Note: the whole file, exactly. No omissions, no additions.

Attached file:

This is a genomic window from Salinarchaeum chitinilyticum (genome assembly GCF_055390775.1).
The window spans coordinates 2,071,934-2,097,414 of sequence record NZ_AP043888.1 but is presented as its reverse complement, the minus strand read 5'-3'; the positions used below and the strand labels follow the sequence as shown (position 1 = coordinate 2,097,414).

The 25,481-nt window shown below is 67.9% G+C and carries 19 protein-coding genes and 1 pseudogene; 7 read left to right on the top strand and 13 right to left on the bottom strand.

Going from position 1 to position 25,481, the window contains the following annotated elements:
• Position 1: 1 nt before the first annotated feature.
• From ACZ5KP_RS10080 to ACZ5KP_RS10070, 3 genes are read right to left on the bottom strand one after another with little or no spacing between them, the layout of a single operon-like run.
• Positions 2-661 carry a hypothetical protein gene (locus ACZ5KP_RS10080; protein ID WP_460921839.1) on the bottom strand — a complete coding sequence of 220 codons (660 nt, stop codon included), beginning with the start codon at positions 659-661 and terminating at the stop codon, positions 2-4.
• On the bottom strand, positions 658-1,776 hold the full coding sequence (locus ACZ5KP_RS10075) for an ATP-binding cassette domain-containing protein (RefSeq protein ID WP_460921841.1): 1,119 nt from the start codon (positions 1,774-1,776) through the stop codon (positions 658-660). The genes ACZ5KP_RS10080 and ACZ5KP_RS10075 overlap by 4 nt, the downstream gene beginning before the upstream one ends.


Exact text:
This is a genomic window from Salinarchaeum chitinilyticum (genome assembly GCF_055390775.1).
The window spans coordinates 2,071,934-2,097,414 of sequence record NZ_AP043888.1 but is presented as its reverse complement, the minus strand read 5'-3'; the positions used below and the strand labels follow the sequence as shown (position 1 = coordinate 2,097,414).

The 25,481-nt window shown below is 67.9% G+C and carries 19 protein-coding genes and 1 pseudogene; 7 read left to right on the top strand and 13 right to left on the bottom strand.

Going from position 1 to position 25,481, the window contains the following annotated elements:
• Position 1: 1 nt before the first annotated feature.
• From ACZ5KP_RS10080 to ACZ5KP_RS10070, 3 genes are read right to left on the bottom strand one after another with little or no spacing between them, the layout of a single operon-like run.
• Positions 2-661 carry a hypothetical protein gene (locus ACZ5KP_RS10080; protein ID WP_460921839.1) on the bottom strand — a complete coding sequence of 220 codons (660 nt, stop codon included), beginning with the start codon at positions 659-661 and terminating at the stop codon, positions 2-4.
• On the bottom strand, positions 658-1,776 hold the full coding sequence (locus ACZ5KP_RS10075) for an ATP-binding cassette domain-containing protein (RefSeq protein ID WP_460921841.1): 1,119 nt from the start codon (positions 1,774-1,776) through the stop codon (positions 658-660). The genes ACZ5KP_RS10080 and ACZ5KP_RS10075 overlap by 4 nt, the downstream gene beginning before the upstream one ends.